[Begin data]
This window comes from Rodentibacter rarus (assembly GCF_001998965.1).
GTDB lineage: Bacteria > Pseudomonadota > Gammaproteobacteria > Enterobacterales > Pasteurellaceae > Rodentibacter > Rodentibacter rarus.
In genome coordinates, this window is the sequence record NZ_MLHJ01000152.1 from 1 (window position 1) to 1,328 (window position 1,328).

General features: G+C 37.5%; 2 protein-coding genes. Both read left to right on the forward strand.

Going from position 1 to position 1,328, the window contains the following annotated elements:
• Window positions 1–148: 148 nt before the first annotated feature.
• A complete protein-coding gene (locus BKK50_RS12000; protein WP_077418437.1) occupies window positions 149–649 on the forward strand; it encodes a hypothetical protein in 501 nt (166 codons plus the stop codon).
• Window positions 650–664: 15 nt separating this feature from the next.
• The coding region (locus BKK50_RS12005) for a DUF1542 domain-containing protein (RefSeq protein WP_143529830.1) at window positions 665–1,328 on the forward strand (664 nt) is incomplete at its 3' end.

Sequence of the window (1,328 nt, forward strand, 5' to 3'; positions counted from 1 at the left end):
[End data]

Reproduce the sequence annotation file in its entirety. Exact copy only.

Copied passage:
This window comes from Rodentibacter rarus (assembly GCF_001998965.1).
GTDB lineage: Bacteria > Pseudomonadota > Gammaproteobacteria > Enterobacterales > Pasteurellaceae > Rodentibacter > Rodentibacter rarus.
In genome coordinates, this window is the sequence record NZ_MLHJ01000152.1 from 1 (window position 1) to 1,328 (window position 1,328).

General features: G+C 37.5%; 2 protein-coding genes. Both read left to right on the forward strand.

Going from position 1 to position 1,328, the window contains the following annotated elements:
• Window positions 1–148: 148 nt before the first annotated feature.
• A complete protein-coding gene (locus BKK50_RS12000; protein WP_077418437.1) occupies window positions 149–649 on the forward strand; it encodes a hypothetical protein in 501 nt (166 codons plus the stop codon).
• Window positions 650–664: 15 nt separating this feature from the next.
• The coding region (locus BKK50_RS12005) for a DUF1542 domain-containing protein (RefSeq protein WP_143529830.1) at window positions 665–1,328 on the forward strand (664 nt) is incomplete at its 3' end.

Sequence of the window (1,328 nt, forward strand, 5' to 3'; positions counted from 1 at the left end):